14. 14. Increased Renal Glucose Reabsorption In animal models of both type 1 and type 2 diabetes, the maximal renal tubular reabsorptive capacity, or Tm, for glucose is increased. In humans with type 1 diabetes, Mogensen et al. have shown that the Tm for glucose is increased. Cultured human proximal renal tubular cells from type 2 diabetic patients demonstrate markedly increased levels of SGLT2 mRNA and protein and a fourfold increase in the uptake of -methyl-D- glucopyranoside (AMG), a nonmetabolizeable glucose analog Thus, an adaptive response by the kidney to conserve glucose, which is essential to meet the energy demands of the body, especially the brain and other neural tissues, which have an obligate need for glucose, becomes maladaptive in the diabetic patient. Ralph A. DeFronzo Diabetes
    15. 15. Pathogenesis of type 2 DM:Implication for Therapy Effective treatment of type 2 diabetes requires multiple drugs used in combination to correct multiple pathophysiological defects. Treatment should be based on known pathogenic abnormalities and not simply on reduction of A1C. Therapy must be started early in the natural history of type 2 diabetes to prevent progressive beta-cell failure.
    16. 16. In Clinical Aspects “Ideal oral drug”• Targeting underlying pathogenesis, including lowering insulin resistance ( BG, TZD ), recovering beta-cell function ( SU, glinide, DPP-4i ) and reducing hepatic glucose production ( BG, DPP4i ).• Safe, minimal hypoglycemia ( BG, ?TZD, AGI, DPP-4i, SGLT-2i )• No weight gain ( BG, AGI, DPP-4i, SGLT-2i)• Satiety promotion ( ? AGI, DPP-4i, BG; MC4R )• Increased beta-cell mass ( ? TZD, DPP 4i )• Reduced CV risk ( BG, AGI, DPP 4i )
    17. 17. Metformin & DPP-4 inhibitors: Combinations of oral glucose- lowering agents with complementary mechanisms of action DPP-4Target site Action Metformin inhibitorsPancreatic β -cell Enhances glucose-dependent insulin secretion Pancreatic α -cell Suppresses glucagon secretion  Lowers hepatic glucose production   Improves insulin resistance Safety and Low risk of hypoglycemia  Tolerability No additional weight gain   Drucker DJ, Nauck MA. Lancet. 2006;368:1696–1705 Del Prato S, et al. Int J Clin Pract 2005; 59:1345–1355. Inzucchi SE. JAMA. 2002;287:360–372.
    18. 18. Kidney in diabetes:Prevalence, implications and treatment limitations
    19. 19. Approximately 40% of type 2 diabetes patients have renal complications† CKD prevalence was greater among people with diabetes than among those without diabetes (40.2% versus 15.4%) 2.3 Data missing 9.5 no CKD CKD stage 1 17.7 CKD stage 2 50.8 CKD stage 3 CKD stage 4/5 11.1 CKD Stage eGFR (mL/min) 8.6 No CKD ≥90* 1 ≥90*** Normal kidney function, no sign of kidney damage 2 60–89** Albuminuria – kidney damage 3 30–59†Based on data from 1462 patients aged ≥20 years with T2DM who participatedin the Fourth National Health and Nutrition Examination Survey (NHANES IV) 4 15–29from 1999 to 2004. 5 <15 or dialysis 1. Koro CE, et al. Clin Ther. 2009;31:2608–17; 2. Coresh J, et al. JAMA. 2007;298(17) 2038-2047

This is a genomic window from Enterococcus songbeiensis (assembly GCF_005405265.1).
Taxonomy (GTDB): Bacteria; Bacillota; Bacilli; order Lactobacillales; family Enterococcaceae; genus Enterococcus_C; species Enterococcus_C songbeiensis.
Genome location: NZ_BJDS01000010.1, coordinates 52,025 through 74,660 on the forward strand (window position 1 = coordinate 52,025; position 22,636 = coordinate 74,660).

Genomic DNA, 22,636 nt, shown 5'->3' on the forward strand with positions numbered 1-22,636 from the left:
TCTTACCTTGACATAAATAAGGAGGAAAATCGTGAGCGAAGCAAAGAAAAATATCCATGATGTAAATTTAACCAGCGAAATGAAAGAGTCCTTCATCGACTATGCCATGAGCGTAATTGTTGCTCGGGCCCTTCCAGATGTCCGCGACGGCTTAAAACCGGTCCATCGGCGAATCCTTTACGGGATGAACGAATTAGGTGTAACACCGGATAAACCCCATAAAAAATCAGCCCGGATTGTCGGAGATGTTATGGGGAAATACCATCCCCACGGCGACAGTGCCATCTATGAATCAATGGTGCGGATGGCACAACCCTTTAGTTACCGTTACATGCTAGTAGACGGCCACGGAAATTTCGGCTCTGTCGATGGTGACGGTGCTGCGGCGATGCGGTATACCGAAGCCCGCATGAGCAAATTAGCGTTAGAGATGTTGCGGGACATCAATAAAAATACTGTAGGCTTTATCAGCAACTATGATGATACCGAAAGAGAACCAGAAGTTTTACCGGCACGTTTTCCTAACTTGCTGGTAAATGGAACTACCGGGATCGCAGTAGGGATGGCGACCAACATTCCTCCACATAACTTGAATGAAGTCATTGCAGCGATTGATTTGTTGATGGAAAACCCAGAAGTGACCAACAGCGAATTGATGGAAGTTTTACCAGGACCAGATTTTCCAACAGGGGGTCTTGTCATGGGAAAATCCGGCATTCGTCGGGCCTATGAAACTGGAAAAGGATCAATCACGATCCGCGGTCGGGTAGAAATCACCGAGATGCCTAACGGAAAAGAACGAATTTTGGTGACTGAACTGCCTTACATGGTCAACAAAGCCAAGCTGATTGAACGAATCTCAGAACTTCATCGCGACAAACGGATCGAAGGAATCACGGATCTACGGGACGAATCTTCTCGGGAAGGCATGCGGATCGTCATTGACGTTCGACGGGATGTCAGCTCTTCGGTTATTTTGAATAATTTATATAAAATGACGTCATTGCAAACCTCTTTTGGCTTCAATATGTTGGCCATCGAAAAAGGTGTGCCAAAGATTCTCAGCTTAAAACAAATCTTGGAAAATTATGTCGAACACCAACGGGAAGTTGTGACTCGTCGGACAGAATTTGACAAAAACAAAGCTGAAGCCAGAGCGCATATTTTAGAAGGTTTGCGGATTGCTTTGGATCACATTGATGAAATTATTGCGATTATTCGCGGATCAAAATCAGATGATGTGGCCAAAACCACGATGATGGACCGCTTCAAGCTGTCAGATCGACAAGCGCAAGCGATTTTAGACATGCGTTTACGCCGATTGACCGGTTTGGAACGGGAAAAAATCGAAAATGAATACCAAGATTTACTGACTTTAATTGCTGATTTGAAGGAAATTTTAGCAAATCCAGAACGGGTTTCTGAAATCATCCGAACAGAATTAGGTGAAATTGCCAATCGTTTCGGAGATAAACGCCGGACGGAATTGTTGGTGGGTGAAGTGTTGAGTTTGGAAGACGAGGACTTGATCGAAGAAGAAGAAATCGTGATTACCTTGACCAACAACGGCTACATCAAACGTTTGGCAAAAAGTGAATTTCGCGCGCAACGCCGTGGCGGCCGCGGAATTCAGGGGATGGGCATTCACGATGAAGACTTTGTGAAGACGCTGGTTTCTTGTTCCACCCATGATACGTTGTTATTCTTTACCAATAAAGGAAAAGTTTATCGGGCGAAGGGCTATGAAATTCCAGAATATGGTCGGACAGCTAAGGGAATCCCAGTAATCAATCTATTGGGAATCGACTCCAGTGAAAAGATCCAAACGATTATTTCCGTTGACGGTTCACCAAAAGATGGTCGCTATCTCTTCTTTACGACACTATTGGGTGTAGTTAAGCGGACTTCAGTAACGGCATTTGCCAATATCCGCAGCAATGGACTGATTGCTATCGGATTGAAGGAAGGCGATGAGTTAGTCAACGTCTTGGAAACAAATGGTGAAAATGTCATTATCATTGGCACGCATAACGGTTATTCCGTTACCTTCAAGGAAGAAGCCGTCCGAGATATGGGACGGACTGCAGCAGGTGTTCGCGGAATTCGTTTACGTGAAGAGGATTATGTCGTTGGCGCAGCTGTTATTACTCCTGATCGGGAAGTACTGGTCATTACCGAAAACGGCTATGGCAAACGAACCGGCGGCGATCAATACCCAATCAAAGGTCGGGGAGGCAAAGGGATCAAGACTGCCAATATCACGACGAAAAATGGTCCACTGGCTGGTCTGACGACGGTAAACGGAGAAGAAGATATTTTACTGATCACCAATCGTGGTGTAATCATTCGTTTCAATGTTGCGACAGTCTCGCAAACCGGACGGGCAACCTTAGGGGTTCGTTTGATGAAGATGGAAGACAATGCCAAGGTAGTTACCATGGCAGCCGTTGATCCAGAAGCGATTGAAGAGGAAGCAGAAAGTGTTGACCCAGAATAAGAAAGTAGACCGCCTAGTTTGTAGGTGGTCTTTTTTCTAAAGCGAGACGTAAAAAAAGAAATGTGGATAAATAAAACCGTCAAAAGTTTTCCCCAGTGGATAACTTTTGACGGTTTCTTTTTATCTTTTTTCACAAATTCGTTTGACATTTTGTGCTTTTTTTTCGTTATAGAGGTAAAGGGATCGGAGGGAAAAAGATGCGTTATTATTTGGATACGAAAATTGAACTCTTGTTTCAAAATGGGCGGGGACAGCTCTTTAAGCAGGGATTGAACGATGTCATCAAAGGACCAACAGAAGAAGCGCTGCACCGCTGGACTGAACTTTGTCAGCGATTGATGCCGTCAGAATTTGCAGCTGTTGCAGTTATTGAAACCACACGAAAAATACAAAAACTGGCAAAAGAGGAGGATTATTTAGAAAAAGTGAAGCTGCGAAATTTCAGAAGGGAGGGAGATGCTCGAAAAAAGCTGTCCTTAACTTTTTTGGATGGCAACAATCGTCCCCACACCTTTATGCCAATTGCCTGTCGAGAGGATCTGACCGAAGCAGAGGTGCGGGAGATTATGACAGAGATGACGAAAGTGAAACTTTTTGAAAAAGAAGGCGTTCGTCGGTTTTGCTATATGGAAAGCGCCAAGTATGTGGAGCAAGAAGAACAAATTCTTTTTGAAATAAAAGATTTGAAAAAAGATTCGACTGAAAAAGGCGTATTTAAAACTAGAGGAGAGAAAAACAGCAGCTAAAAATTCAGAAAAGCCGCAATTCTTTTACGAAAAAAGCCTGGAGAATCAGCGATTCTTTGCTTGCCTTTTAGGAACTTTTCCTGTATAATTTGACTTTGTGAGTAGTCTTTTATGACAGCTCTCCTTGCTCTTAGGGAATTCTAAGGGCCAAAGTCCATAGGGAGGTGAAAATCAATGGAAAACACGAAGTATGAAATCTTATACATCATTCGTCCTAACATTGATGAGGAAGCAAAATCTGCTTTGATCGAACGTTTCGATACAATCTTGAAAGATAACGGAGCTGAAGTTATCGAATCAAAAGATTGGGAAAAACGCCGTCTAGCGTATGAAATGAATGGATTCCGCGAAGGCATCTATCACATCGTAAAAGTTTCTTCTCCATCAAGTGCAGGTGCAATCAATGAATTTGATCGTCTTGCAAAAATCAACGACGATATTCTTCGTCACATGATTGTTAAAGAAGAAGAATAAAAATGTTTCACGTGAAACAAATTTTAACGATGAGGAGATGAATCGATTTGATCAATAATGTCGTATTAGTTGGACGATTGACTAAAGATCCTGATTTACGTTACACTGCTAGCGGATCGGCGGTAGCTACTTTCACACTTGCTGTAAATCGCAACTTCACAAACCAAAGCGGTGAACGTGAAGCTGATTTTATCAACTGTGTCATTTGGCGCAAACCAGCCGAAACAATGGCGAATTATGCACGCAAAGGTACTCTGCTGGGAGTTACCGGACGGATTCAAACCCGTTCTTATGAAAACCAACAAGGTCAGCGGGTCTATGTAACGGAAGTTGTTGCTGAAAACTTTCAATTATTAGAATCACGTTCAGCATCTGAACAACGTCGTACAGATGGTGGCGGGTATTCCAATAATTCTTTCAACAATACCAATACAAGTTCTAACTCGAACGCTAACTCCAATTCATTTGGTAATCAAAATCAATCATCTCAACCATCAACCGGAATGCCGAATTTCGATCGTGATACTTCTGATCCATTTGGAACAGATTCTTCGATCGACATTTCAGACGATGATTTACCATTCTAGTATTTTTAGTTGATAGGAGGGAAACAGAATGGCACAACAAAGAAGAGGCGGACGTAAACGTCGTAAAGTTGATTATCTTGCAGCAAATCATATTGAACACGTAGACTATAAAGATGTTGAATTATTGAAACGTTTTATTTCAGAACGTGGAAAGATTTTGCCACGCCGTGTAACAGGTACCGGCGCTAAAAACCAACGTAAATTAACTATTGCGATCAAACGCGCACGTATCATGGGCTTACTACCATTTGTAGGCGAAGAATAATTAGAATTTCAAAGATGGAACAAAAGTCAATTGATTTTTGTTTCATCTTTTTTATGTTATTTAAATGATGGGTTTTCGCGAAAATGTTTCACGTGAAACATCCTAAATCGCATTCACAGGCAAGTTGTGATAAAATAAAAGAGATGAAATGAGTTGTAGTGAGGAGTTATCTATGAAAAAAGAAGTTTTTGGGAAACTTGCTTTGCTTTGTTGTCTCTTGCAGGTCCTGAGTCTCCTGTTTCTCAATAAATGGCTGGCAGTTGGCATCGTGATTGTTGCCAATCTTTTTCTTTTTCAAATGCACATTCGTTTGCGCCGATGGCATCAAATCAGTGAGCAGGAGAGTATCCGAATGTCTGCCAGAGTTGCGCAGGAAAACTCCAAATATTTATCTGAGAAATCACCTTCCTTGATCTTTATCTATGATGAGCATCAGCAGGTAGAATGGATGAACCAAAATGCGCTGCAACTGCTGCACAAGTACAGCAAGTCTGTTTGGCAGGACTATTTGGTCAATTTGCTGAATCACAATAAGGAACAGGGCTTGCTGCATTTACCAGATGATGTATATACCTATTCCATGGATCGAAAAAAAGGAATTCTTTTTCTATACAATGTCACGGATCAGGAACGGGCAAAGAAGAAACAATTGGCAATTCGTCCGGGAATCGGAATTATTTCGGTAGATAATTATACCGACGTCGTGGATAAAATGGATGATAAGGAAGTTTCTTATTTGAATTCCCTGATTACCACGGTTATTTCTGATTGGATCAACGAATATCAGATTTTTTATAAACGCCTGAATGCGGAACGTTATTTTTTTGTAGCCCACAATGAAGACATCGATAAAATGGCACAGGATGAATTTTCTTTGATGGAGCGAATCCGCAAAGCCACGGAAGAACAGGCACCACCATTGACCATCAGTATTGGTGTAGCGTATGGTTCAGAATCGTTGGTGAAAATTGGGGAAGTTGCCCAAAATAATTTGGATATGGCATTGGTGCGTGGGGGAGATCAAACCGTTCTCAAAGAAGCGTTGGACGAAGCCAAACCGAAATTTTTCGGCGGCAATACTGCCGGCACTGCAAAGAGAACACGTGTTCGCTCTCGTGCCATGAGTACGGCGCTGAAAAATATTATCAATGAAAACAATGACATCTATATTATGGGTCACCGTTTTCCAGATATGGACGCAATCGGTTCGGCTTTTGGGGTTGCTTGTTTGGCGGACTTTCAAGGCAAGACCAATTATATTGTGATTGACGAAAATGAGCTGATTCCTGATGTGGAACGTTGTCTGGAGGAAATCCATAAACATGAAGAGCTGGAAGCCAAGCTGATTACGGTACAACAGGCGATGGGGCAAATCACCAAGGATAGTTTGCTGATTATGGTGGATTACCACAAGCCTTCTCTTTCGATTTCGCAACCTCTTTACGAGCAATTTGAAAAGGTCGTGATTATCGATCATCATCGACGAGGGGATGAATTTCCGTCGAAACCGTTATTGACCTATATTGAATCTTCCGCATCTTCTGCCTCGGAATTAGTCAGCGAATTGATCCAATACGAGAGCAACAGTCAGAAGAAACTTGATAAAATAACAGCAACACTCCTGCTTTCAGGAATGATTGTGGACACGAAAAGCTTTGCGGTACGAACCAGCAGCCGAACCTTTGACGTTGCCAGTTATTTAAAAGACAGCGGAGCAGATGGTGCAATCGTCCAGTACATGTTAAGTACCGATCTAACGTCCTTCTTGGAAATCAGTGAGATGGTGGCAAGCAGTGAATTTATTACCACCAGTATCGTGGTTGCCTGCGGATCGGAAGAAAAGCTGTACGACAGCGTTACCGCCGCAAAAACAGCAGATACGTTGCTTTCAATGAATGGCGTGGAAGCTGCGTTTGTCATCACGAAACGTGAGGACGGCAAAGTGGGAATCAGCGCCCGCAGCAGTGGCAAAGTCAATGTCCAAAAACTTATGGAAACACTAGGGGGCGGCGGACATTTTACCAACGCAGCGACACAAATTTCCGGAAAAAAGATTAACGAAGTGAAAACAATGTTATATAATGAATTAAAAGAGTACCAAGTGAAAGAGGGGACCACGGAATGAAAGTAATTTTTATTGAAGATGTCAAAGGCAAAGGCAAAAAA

20. 20. At least 67% of all patients with type 2 diabetes have cardiovascular risk factors that also affect the kidneys Prevalence of risk factors for declining renal function: Prevalence in T2DM Risk factor patients 1 Arterial 67%1 Hypertension 2 Poor glycemic 63%2 control* 3 Microalbuminuria** 30%3 4 Dyslipidemia† 24%** 4,5 Risk range is likely to be significantly higher than 67% due to overlap of risk factors in individuals*Defined as not reaching the target HbA1c of 7.0%2. **Defined as defined as a urinary albumin-to-creatinine ratio ≥ 30 ug/mg† defined as hypertriglyceridemia in male subjects1. CDC National Diabetes Fact Sheet 2011. http://www.cdc.gov/diabetes/pubs/factsheet11.htm (Accessed Sept 2011)2. Saydah SH, et al. JAMA. 2004;291:335–342; 3. Cheung BMY, et al. Am J Med. 2009;122:443–53.4. Mooradian A, Nat Clin Pract Endocrinol Metab. 2009:5;150–15; 5. Kannel WB. Am Heart J. 1985;110;1100–7.
    21. 21. Declining renal function increases risk of severe hypoglycaemia Decline in renal function dramatically increases the risk of hypoglycaemia in patients with type 2 diabetes Risk for severe hypoglycaemia 9 8 (incidence rate ratio) 7 6 5 4 3 2 1 0 + CKD +CKD / + ––CKD / + CKD + CKD / – + CKD – CKD – CKD / – + Diabetes Diabetes +Diabetes Diabetes Diabetes – Diabetes Diabetes – Diabetes Around 74% of sulphonylurea-induced severe hypoglycaemic events (loss of consciousness) occur in patients with reduced renal functionMoen MF, et al. Clin J Am Soc Nephrol. 2009 Jun;4(6):1121–1127
    22. 22. Linagliptin is the first only DPP-4 inhibitor that does not require dose adjustment: Easy use Linagliptin Sitagliptin Vildagliptin Saxagliptin (Trajenta®) (Januvia®) (Galvus®) (Onglyza®)No renal 100 mg 50 mg BID 5 mgissuesAt riskof renal 5 mgimpairmentMild 5mg5mgrenalimpairment 50 mg 25 mg 50 mg QD 2.5 mgModeraterenalimpairmentSevererenalimpairment
    23. 23. Linagliptin OverviewEfficacy Safety & Tolerability Overall safety profile similar to placebo: Meaningful and reliable efficacy across • No clinically relevant weight gain complete range of oral diabetes therapies • Very low risk of hypoglycemia Most common adverse Durable efficacy in longer reaction1: nasopharyngitis term treatment up to 2 years Not associated with an increase in CV risk Linagliptin Primarily excreted One dose fits all* via bile & gut Once-daily Renal excretion = 5% With or without food No dose adjustment inConvenience renal or hepatic impairment* Please consult the prescribing information before prescribing1 In placebo controlled clinical trials adverse reactions that occurred in ≥5% of patients receiving linagliptinUS prescribing information